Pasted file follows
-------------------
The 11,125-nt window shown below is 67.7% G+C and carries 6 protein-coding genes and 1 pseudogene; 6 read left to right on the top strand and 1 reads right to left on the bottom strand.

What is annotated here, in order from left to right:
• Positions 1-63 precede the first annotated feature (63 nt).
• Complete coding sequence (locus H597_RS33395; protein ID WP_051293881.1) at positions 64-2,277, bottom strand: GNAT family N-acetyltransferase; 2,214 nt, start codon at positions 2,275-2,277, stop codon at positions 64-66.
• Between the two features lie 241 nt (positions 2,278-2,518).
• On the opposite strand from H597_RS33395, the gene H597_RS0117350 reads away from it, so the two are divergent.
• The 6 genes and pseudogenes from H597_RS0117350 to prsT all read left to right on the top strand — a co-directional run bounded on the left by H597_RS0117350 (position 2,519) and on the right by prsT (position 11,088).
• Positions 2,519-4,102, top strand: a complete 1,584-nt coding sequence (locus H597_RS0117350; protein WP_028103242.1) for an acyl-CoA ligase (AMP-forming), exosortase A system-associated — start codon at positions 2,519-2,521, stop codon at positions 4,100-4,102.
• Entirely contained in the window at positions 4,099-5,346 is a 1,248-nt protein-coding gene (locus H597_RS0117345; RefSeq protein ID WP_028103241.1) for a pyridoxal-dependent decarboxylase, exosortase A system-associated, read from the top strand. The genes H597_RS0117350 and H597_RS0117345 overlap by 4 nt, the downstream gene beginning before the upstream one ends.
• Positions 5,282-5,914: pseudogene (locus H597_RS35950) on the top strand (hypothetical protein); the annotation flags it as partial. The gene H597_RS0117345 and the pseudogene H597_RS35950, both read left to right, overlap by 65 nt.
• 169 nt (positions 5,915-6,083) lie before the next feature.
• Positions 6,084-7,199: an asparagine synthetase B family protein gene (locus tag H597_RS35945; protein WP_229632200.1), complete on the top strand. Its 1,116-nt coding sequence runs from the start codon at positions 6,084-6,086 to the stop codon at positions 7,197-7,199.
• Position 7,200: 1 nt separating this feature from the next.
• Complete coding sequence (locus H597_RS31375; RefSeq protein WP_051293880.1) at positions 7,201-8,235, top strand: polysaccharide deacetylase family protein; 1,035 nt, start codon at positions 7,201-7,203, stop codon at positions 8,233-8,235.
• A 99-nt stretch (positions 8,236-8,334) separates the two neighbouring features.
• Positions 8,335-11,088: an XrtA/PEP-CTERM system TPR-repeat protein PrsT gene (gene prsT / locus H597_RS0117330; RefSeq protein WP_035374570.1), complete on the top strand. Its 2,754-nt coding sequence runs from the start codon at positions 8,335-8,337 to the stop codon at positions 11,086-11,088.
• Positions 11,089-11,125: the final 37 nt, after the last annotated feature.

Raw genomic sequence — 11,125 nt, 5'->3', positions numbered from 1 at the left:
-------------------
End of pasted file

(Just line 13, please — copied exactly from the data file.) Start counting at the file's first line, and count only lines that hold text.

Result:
• Position 7,200: 1 nt separating this feature from the next.